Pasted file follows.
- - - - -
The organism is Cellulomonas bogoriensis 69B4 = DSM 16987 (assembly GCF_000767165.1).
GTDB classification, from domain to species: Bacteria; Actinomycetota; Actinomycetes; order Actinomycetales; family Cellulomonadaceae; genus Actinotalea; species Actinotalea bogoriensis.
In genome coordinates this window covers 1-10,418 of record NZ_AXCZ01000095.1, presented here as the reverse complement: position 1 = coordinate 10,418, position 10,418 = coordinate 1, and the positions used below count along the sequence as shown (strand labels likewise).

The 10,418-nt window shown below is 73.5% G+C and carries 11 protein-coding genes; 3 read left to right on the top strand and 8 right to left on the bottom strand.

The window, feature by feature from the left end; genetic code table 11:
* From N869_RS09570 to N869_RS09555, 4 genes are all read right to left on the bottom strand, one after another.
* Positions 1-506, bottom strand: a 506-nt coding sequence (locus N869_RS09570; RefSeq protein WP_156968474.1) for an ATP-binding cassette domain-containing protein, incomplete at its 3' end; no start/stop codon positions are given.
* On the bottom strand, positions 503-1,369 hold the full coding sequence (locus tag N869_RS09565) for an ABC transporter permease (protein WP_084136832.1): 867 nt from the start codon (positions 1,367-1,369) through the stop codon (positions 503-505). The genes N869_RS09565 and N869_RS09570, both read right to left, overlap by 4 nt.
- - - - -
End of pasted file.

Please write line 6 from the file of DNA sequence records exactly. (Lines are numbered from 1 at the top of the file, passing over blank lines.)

* From N869_RS09570 to N869_RS09555, 4 genes are all read right to left on the bottom strand, one after another.